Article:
This post explains the procedure for using the route files in Google Maps on your phone or tablet for use on the road.
Remember not to use your phone while you are driving as this is illegal in Ireland. They WILL fine you. But your passenger can navigate or you can use your phone hands-free or un-muted to navigate your journey.
How to download the routes onto your phone
Firstly make sure you have Google Maps downloaded from the App Store onto your phone. This should work on both Apple or Android phones.
Step 1: Choose the route you want to download. Click on the link to the route.
Step 2: This will download the route to your phone.
The Wild Atlantic Way route is shown as a blue line on the route and the Points of Interest are identified with coloured icons. The legend for the icons is shown below.
How to see the points of interest along the route
Step 3: Click on View Map Legend. This will show you the POI’s along the route.
Normally I use one list of POI’s, which will have them listed in the rough order of travel. Some POI’s may not actually be on the WAW, but you can see where they are in relation to the blue route.
If you click on ‘more‘, it will show you more items.
How to find out information on the points of interest
Step 4: Return to map view and click on one of the icons.
Step 5: If you click on the title of the icon it will bring you through to information on that item which will normally be some photos and a description. The description may include links to other sites which are relevant to that location (ferry companies, hotel links etc).
Clicking on the photos will show you the photos on your screen and you can scroll between them. You will find more photos here in the route maps generally speaking, than in the blog posts themselves.
Looking at the photos is a good way to determine whether you wish to visit that location or not.
If you find that the blue route is hindering you from clicking on a location, you can click it away by selecting the relevant box, shown below.
How to navigate with the route files in Google Maps
Step 6: After deciding on your next item to visit on the route, click on Directions.
Google will then give you the quickest route to that waypoint. This may not be along the WAW, as it will depend on where you are.
But you can see which route Google is bringing you on and you can normally choose alternatives, so you follow the route you want as close as possible.
Step 7: It then remains to hit ‘START’ at the bottom of the screen to begin the Navigation, after selecting the method of transport (car, public transport, walking or cycling). Google estimates the time it will take you to get there (fairly accurately).
Google Maps also has a ‘driving mode’ which I use as it is simple to use and gives clear directions. Just make sure you have set all your settings before you set off (muting etc).
And remember it is illegal to use your phone whilst driving so make sure it is easily visible.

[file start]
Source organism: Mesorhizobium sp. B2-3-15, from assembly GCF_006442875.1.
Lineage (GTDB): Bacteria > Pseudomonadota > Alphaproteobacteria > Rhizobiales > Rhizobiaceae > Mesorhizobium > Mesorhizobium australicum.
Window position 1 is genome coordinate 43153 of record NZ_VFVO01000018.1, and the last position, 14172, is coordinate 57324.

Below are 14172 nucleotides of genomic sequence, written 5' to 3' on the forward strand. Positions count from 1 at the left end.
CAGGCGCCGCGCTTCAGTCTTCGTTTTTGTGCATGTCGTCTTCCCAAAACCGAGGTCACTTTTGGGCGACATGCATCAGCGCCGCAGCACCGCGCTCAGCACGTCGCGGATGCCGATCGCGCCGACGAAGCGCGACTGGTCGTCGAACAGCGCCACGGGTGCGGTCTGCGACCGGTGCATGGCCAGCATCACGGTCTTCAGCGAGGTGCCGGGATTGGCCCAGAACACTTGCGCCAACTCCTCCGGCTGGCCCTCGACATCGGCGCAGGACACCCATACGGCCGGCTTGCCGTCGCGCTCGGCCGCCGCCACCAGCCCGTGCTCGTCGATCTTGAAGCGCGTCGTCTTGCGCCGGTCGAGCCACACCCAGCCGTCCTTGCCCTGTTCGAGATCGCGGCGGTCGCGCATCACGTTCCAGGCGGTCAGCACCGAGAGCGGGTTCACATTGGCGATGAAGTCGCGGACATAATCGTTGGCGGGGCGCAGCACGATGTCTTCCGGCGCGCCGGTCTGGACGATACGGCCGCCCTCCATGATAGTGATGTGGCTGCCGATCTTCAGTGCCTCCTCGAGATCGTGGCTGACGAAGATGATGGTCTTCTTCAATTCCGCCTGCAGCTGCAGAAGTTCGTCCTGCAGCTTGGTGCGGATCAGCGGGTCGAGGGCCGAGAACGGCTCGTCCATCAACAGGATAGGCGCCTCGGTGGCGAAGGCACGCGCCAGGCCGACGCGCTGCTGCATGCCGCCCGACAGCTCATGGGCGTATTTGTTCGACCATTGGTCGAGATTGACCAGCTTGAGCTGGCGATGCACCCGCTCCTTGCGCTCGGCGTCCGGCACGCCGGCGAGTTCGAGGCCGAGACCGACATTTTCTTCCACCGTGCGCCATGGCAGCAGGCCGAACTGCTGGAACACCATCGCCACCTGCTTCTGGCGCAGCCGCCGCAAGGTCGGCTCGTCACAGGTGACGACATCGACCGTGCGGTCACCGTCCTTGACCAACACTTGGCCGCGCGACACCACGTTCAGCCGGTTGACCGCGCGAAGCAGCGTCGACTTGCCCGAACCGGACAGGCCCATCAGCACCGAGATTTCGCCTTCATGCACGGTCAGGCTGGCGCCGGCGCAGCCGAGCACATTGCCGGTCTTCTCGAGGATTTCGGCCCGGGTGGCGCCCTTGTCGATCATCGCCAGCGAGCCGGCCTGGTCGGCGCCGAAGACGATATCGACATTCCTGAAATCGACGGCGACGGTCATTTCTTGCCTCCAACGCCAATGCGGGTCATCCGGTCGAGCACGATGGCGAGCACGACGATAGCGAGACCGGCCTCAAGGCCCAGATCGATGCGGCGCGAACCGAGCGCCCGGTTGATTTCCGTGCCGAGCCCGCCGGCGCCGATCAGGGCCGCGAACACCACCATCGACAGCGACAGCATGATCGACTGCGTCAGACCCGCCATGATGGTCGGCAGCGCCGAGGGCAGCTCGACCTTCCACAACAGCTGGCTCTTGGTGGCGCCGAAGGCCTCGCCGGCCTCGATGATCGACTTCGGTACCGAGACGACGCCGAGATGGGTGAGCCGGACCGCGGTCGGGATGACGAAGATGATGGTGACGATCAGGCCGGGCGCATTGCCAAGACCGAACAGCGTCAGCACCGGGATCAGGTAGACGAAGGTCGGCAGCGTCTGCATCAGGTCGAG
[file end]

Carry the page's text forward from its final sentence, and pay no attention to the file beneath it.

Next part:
You will of course need to have an internet connection to receive all the data included in the link. Using Google also has the advantage of letting you know if there are traffic jams along the way.
Or you can download your trip before you leave while you still have an internet connection.
It is also possible to do the same on a tablet or desktop/laptop. In fact on a computer I find it is even easier to navigate through the POI’s and determine what you can visit beforehand.
This makes it easier when you are travelling to choose the Waypoints along your journey. You can then modify your journey to suit whatever interests you.
The colouring of the icons does have some meaning. Read further to understand.
How to use the route files – understanding the icons
You will find in Google Maps when you download the route file, that each point of interest has a coloured icon to mark where it is on the map.
The icons are located as close as possible to the actual location (or entrance) of a point of interest, and may differ slightly from what is shown on Google as Google Maps locations are not always accurate.
I try to make these locations as accurate as possible but do not blame me if they are not 100%. Remember I am just trying to make your life easier.
I have used the following legend to identify what each icon roughly means or indicates.
The icons have been grouped into colours to identify them easily. The colour of the icons has the following meaning for easy identification.
Obviously, you can use the routes to travel North-South or South-North, depending on your travel plans. Normally I will not suggest a direction of travel, unless there is good reason to do so (as on the Ring of Kerry for example).
My videos may show me travelling the Wild Atlantic Way in both ways, but that is just the way I travelled when I was filming that part.
In the route on your phone you can tap on the POI and see the photos and read a description beforehand to see if it is something you think you would want to visit.
Then when you are travelling your navigator can take you from A to B by taking you around the route from POI to POI that you wish to go to and hitting ‘Directions’.
Note: Google may decide to take you a quicker route than the Wild Atlantic Way route, so keep an eye on whether you are indeed still on the WAW, or you may miss some interest points.
I hope this post has helped you to use the route files from my site.
As I update the files with new pictures or information, they will automatically update online.
Last Updated on November 19, 2023 by Gav